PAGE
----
They then tested the nanoemulsion against several bacterial strains grown in biofilms and sputum, to more closely simulate conditions in a patient's body. Antibiotics often can't penetrate biofilms and sputum unless given at high doses with unacceptable side effects.
"We saw, not surprisingly, that greater concentrations of nanoemulsion were required to kill the bacteria, but we saw no strains that were resistant," LiPuma says. Whether humans can tolerate those concentrations well remains to be seen.
The University of Michigan has filed for patent protection on the CF nanoemulsion, and licensed this technology to Ann Arbor-based NanoBio Corporation. Baker is a founder and equity holder of NanoBio. source
My comment: NICE! Ok, that's extremely good news and it surprisingly reminds me of alchemy. I mean, on first glance the emulsion is nothing special. But it obviously does work! If it's also safe, this will be the greatest discovery ever. Also, I like it that the scientists filed a patent and founded a company. Way to go, guys!
Nanotechnology used to probe effectiveness of antibioticsFebruary 4th, 2009
A group of researchers led by scientists from the London Centre for Nanotechnology, in collaboration with a University of Queensland researcher, have discovered a way of using tiny nano-probes to help understand how an antibiotic is effective against bacteria.
Bacteria such as MRSA (commonly known as Golden Staph) are becoming increasingly resistant to antibiotics, posing a major community health problem.
Professor Matt Cooper, the Australian in the team, has this week joined the Institute for Molecular Bioscience at UQ on a $4 million Australia Fellowship.
Through the fellowship, he will establish a research program in the development of antibiotics and antifungals that are active against drug-resistant pathogens, in particular those responsible for hospital-acquired infections.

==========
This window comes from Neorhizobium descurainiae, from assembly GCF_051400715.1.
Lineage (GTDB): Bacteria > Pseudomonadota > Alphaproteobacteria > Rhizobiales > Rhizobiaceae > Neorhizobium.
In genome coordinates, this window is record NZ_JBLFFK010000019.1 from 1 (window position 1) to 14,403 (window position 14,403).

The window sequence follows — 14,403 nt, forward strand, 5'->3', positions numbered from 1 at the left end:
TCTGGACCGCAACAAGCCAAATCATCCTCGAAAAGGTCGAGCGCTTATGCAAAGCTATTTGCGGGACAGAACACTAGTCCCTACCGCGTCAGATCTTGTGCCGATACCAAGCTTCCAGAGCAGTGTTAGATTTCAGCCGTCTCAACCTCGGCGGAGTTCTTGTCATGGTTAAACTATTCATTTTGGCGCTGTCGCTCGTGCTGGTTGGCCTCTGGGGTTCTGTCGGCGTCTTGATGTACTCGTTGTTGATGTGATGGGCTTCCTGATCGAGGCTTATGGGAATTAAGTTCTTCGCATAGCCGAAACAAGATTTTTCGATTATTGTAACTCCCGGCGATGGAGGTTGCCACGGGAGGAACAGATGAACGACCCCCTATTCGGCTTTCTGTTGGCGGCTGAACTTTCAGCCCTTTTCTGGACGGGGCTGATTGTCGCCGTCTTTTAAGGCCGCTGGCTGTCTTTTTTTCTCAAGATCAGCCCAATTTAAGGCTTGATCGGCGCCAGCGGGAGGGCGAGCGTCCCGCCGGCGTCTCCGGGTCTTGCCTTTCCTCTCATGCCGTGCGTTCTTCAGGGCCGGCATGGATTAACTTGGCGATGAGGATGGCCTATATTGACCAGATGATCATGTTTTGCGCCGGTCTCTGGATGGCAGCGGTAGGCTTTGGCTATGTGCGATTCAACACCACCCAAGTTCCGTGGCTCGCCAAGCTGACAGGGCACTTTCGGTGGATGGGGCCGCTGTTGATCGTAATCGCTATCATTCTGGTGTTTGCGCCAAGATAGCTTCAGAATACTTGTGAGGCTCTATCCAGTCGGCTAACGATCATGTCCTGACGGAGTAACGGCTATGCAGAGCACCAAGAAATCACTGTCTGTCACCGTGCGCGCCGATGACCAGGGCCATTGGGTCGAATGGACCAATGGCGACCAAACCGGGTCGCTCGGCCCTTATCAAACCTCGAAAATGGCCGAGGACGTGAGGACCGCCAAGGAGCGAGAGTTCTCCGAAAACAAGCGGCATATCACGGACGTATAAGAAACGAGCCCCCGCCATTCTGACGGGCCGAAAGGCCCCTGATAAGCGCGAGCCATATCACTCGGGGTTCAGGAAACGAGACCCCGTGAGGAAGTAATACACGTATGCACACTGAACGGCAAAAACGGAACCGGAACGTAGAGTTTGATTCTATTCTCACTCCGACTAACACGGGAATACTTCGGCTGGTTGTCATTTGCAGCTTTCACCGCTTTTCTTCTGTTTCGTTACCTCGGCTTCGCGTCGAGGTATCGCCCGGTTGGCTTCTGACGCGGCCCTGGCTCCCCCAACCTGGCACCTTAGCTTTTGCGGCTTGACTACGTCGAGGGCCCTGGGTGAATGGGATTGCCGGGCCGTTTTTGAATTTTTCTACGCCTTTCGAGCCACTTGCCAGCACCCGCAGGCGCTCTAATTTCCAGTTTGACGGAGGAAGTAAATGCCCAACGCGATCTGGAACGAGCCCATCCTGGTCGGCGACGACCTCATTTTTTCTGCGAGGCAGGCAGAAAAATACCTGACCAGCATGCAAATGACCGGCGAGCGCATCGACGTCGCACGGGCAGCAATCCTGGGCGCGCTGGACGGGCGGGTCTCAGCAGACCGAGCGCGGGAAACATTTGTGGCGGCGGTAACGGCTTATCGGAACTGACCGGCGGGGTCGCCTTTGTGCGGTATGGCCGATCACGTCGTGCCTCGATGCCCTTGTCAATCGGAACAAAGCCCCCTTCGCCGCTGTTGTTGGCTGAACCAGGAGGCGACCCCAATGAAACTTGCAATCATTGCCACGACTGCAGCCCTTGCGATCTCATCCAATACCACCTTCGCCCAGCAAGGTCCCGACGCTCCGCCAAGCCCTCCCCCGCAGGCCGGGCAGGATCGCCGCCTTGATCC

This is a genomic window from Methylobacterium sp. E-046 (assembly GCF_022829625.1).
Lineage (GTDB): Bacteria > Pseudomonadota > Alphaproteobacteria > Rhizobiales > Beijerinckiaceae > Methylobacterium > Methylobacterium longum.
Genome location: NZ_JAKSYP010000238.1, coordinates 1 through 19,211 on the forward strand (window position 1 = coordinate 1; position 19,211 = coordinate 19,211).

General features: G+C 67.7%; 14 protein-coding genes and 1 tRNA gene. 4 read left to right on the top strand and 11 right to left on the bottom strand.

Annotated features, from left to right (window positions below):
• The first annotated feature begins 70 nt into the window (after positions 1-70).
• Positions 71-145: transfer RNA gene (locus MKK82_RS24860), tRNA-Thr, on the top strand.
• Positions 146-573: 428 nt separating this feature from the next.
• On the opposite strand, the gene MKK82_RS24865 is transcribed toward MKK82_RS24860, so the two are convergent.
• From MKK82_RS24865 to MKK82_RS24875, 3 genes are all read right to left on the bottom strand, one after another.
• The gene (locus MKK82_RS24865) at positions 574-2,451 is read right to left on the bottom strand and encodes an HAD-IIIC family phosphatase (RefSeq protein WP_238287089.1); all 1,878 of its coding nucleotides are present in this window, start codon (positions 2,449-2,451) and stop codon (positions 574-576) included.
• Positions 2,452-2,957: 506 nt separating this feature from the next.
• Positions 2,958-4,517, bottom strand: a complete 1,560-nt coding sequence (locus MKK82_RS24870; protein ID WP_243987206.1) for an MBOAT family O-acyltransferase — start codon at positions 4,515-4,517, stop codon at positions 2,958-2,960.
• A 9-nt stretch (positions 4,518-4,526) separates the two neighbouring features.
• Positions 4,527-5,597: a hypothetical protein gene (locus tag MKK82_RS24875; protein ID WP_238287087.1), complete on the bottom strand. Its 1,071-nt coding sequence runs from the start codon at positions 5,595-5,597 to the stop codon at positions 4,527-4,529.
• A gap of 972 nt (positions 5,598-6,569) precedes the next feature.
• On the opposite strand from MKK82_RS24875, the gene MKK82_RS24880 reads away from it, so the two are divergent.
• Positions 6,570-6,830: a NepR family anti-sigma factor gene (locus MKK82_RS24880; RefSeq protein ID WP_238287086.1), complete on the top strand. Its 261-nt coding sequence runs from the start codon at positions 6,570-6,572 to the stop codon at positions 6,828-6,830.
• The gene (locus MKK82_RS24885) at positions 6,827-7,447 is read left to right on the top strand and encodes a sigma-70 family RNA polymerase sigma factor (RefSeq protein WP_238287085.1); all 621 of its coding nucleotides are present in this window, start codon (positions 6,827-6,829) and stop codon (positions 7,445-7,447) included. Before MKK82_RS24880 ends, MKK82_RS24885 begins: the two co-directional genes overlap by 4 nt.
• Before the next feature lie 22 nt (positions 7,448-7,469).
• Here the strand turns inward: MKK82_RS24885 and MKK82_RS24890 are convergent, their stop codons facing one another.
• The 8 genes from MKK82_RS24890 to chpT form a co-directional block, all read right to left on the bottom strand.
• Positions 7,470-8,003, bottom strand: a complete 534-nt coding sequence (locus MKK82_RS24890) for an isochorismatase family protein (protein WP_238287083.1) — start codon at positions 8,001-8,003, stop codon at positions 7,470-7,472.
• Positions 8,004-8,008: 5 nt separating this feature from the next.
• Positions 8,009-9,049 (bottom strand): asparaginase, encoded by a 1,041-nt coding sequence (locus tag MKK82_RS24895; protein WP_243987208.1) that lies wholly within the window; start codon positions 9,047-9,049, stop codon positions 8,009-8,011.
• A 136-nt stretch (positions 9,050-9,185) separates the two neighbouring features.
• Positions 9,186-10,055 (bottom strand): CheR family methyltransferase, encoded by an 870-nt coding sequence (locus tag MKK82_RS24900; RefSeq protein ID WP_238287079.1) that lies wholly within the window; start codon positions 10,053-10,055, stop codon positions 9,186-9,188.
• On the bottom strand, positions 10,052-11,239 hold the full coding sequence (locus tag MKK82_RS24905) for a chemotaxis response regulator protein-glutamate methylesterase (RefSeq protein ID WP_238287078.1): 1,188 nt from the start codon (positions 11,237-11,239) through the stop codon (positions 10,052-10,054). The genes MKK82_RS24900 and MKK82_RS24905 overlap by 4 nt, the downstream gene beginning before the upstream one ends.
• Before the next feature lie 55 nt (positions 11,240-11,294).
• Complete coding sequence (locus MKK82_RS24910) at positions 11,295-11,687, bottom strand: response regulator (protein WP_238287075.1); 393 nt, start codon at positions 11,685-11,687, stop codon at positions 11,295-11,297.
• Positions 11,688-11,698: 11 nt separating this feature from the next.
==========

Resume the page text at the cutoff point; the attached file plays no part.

To study antibiotic action, the London team made nano-probes coated with molecules found in bacterial cell walls from normal bacteria and bacteria resistant to antibiotics.
They then added doses of the “last resort” antibiotic, vancomycin, to the system and found that probes from normal bacteria were stressed and changed shape, whereas probes from resistant bacteria were only weakly affected. These bent probes could be detected with a laser, indicating that the antibiotic was applying a force to the surface.
This allowed the researchers to quickly assess the effectiveness of an antibiotic and propose new ways in which antibiotics may be acting to cause the bacteria to burst and die.
The system was able to detect that it is 1,000 times harder for vancomycin to attach to resistant bacteria than to non-resistant bacteria.
The team are now screening other novel antibiotics with the goal of finding a drug that is able to bind strongly to resistant bacteria and cause substantial structural weaknesses to the cell wall. source
My comment: One more cool result. Thogh, this article is more oriented to the future, still, they found a way to measure the effect of antibiotic on a bacteria. That's important result.